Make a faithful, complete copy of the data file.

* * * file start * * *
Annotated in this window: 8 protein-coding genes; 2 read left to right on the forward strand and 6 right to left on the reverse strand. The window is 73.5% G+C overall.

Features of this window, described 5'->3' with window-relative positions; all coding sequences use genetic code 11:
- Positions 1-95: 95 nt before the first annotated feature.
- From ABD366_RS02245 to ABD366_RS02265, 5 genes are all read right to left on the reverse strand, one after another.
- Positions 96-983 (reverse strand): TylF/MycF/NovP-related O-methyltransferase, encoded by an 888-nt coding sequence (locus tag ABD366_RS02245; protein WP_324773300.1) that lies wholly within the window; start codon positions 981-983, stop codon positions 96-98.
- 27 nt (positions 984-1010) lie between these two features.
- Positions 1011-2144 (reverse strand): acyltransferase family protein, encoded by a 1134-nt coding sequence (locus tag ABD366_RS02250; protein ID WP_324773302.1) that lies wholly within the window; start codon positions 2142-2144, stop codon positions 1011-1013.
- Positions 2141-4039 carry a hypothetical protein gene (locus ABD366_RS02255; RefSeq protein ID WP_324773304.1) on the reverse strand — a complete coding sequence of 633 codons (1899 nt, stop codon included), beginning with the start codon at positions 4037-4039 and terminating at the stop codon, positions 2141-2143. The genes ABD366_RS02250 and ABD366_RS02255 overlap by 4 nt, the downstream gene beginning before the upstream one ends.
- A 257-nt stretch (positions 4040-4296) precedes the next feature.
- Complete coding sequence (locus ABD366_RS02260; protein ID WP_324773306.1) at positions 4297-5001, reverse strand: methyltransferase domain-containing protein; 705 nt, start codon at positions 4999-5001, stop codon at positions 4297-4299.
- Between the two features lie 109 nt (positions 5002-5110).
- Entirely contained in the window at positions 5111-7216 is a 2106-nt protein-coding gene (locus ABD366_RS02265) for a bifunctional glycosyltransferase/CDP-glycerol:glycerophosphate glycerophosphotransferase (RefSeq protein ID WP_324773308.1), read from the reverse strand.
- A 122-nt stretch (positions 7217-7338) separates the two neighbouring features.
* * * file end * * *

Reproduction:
Annotated in this window: 8 protein-coding genes; 2 read left to right on the forward strand and 6 right to left on the reverse strand. The window is 73.5% G+C overall.

Features of this window, described 5'->3' with window-relative positions; all coding sequences use genetic code 11:
- Positions 1-95: 95 nt before the first annotated feature.
- From ABD366_RS02245 to ABD366_RS02265, 5 genes are all read right to left on the reverse strand, one after another.
- Positions 96-983 (reverse strand): TylF/MycF/NovP-related O-methyltransferase, encoded by an 888-nt coding sequence (locus tag ABD366_RS02245; protein WP_324773300.1) that lies wholly within the window; start codon positions 981-983, stop codon positions 96-98.
- 27 nt (positions 984-1010) lie between these two features.
- Positions 1011-2144 (reverse strand): acyltransferase family protein, encoded by a 1134-nt coding sequence (locus tag ABD366_RS02250; protein ID WP_324773302.1) that lies wholly within the window; start codon positions 2142-2144, stop codon positions 1011-1013.
- Positions 2141-4039 carry a hypothetical protein gene (locus ABD366_RS02255; RefSeq protein ID WP_324773304.1) on the reverse strand — a complete coding sequence of 633 codons (1899 nt, stop codon included), beginning with the start codon at positions 4037-4039 and terminating at the stop codon, positions 2141-2143. The genes ABD366_RS02250 and ABD366_RS02255 overlap by 4 nt, the downstream gene beginning before the upstream one ends.
- A 257-nt stretch (positions 4040-4296) precedes the next feature.
- Complete coding sequence (locus ABD366_RS02260; protein ID WP_324773306.1) at positions 4297-5001, reverse strand: methyltransferase domain-containing protein; 705 nt, start codon at positions 4999-5001, stop codon at positions 4297-4299.
- Between the two features lie 109 nt (positions 5002-5110).
- Entirely contained in the window at positions 5111-7216 is a 2106-nt protein-coding gene (locus ABD366_RS02265) for a bifunctional glycosyltransferase/CDP-glycerol:glycerophosphate glycerophosphotransferase (RefSeq protein ID WP_324773308.1), read from the reverse strand.
- A 122-nt stretch (positions 7217-7338) separates the two neighbouring features.